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2011 Nissan Leaf At Two Years: 32,000 Miles, No Signs Of Age

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2011 Nissan Leaf: 32,000 mile report

2011 Nissan Leaf: 32,000 mile report

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Almost two years ago, I took delivery of one of the very first 2011 Nissan Leafs to be imported into the United Kingdom.

With its two-year anniversary approaching, and more than 32,000 miles on the clock, has our family's opinion of the Nissan Leaf changed?

What has life with the car been like? And do we regret buying it?

Just as we said last year, our 2011 Nissan Leaf has generally aged appropriately.

But let's start at the beginning.

In late March 2011, we drove our new family car 45 miles home from the dealership, plugged it in for the first time, and named the resplendent red car Hiro Nakamura--after the earnest Japanese superhero on NBC’s Heroes.

As the miles piled up, I shared the things we already liked and disliked about Nissan’s first mass-produced battery electric car. 

We also documented Hiro’s life with us, including a visit to the dealer for an official software update recall, various odometer milestones, and a summary one-year drive report.  

Wear and tear

Since that report a year ago, nothing else has broken. A few things have either required replacement due to standard wear and tear, or niggle at us on a daily basis.

 

  • During our second periodic service, the front windshield wipers were replaced because the blades had separated from the wiper.
  • An annoying squeak over rough ground has developed. It seems to originate from the area between the right-hand driver's seat and the center console. As yet, we’ve been unsuccessful in pinpointing exactly what is making the noise.
  • The driver's side floor mat -- an original Nissan accessory -- has lost an eyelet, though it remains securely fastened to the floor.
  • The rear carpets and the backs of the front seats have started to look much more worn than two-year-old interior fabrics should. 
  • The power windows, while functional, remain slow to operate. This is especially noticeable in colder weather. 

2011 Nissan Leaf

2011 Nissan Leaf

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Range and battery life

Unlike Nissan Leafs in much warmer climates (Phoenix, Arizona, for example), the generally temperate U.K. climate has so far been kind to the battery pack of our Nissan Leaf.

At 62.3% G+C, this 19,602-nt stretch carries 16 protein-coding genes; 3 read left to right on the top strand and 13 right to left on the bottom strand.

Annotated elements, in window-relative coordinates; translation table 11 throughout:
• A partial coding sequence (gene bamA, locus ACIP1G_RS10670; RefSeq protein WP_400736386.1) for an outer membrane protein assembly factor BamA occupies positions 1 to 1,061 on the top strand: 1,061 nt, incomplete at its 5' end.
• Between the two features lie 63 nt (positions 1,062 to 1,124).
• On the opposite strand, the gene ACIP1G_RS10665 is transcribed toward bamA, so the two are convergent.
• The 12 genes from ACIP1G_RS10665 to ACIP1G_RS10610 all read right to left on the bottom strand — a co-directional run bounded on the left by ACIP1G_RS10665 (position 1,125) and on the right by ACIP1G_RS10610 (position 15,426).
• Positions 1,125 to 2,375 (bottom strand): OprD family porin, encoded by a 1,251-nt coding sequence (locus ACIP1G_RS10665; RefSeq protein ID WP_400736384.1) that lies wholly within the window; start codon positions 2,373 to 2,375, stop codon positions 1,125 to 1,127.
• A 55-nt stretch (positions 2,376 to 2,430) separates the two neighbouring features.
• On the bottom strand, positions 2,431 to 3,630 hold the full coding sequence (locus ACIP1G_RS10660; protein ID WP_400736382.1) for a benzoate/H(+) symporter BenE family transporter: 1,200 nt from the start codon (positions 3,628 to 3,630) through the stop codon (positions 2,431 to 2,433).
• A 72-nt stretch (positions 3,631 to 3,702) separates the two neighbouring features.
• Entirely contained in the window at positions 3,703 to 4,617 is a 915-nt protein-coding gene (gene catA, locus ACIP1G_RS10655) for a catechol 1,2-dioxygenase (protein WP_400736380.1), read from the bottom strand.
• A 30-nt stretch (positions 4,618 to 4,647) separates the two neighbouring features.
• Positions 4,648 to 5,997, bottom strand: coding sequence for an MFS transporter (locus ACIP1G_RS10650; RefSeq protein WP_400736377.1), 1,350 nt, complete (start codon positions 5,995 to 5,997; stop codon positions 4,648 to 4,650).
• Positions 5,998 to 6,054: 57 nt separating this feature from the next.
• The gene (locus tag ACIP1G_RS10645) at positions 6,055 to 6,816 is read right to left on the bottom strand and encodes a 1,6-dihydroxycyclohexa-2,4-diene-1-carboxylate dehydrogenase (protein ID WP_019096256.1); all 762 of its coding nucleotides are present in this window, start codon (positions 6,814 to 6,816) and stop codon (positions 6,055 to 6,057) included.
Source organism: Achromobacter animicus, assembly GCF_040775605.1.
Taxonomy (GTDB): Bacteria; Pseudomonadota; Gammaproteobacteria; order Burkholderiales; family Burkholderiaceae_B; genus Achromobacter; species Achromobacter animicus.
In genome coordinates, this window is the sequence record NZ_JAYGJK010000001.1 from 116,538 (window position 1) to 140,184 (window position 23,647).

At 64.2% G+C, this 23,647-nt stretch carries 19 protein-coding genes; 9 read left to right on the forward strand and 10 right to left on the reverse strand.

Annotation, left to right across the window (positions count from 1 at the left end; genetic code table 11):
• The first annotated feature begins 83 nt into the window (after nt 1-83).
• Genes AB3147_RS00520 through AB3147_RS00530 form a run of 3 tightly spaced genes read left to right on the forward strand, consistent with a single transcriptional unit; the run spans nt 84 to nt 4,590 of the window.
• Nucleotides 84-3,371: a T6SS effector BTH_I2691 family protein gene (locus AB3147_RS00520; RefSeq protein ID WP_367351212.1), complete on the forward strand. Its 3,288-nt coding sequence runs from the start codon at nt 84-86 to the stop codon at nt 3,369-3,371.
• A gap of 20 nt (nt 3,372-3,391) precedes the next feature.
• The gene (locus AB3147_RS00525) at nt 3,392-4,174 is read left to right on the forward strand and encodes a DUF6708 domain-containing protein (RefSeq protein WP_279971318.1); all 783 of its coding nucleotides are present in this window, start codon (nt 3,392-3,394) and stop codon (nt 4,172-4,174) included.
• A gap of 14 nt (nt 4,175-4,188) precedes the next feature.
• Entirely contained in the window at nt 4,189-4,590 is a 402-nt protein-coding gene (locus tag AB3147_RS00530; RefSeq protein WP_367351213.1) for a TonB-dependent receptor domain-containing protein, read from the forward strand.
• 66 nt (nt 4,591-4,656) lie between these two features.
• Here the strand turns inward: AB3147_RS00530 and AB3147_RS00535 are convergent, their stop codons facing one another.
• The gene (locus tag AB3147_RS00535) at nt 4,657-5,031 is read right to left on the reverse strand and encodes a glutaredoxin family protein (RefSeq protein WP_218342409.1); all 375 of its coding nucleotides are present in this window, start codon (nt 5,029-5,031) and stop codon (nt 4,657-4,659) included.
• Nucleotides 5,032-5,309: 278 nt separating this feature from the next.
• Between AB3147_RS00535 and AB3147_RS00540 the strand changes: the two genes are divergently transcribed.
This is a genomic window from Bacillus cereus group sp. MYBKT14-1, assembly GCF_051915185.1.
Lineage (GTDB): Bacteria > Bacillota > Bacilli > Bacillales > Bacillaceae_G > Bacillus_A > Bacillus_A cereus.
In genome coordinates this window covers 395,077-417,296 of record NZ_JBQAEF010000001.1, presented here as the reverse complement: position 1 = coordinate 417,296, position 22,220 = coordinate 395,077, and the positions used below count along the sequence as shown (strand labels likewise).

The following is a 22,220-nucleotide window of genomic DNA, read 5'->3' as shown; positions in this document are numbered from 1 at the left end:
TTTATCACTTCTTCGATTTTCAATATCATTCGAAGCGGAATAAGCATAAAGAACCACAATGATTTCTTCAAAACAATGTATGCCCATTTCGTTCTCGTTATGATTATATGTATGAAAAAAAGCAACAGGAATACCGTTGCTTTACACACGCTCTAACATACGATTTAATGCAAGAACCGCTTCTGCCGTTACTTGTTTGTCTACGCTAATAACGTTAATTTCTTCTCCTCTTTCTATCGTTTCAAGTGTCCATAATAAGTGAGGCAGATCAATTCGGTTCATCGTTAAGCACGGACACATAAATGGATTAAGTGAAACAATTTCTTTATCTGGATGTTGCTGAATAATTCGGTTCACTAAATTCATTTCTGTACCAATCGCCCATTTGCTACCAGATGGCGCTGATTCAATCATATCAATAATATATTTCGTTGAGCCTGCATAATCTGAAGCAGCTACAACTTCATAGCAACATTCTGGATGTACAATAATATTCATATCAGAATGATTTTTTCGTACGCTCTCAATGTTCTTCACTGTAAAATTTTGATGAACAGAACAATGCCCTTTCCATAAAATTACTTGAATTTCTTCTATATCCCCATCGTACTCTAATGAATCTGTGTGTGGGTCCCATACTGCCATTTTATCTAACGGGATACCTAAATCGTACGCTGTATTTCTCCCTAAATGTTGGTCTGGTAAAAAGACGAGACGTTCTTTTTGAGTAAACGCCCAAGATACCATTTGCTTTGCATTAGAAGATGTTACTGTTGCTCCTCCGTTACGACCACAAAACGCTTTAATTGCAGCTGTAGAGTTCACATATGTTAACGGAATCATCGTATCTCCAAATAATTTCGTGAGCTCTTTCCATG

Despite six months of daily 80-mile freeway commutes with twice-daily recharging, our Leaf has shown no noticeable signs of battery degradation.

No battery capacity bars have disappeared, and the Leaf is easily capable of 75 to 80 miles on a full charge, depending on how it is driven, the type of road, and the temperature.

Even more impressive is the fact that several long-distance trips during the past year--covering thousand miles and requiring multiple quick-charges in a single day -- have also had no noticeable impact on the battery health either.

Because few rapid chargers exist in the U.K., we often had to recharge the battery not to the recommended 80 percent but to 98 percent of capacity--something Nissan doesn't recommend.

But regardless of the frequent quick-charging, the most recent battery health report from our dealer gave the car a five-star rating overall.

Four stars were given for “charging when already at a high level of charge,” no doubt caused by the rapid charging from 80 to 98 percent full. No warnings were issued for battery health or charging behavior.

Also worth of note: Despite numerous low-battery and very-low-battery warnings, our car has never entered the fabled ‘turtle mode’. 


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Comments (12)
  1. Nikki:

    It is fun to read your review as my Leaf was delivered on February 5, 2011 and has just under 35,000 miles today.

    It seems we have had almost the same experience (except I am in San Francisco and Marin County, CA). I still love the Leaf and hope to enjoy it as long as it is practical to do so.

    I have an SV model without a quick-charge port. I also got a 4-star rating on the battery report for the charging while at a high state of charge. I believe this is due to the twice-daily charging and not the quick-charging as you theorized. It would be nice if Nissan could tell us exactly why we got the 4-stars, but I am not holding my breath for a better explanation.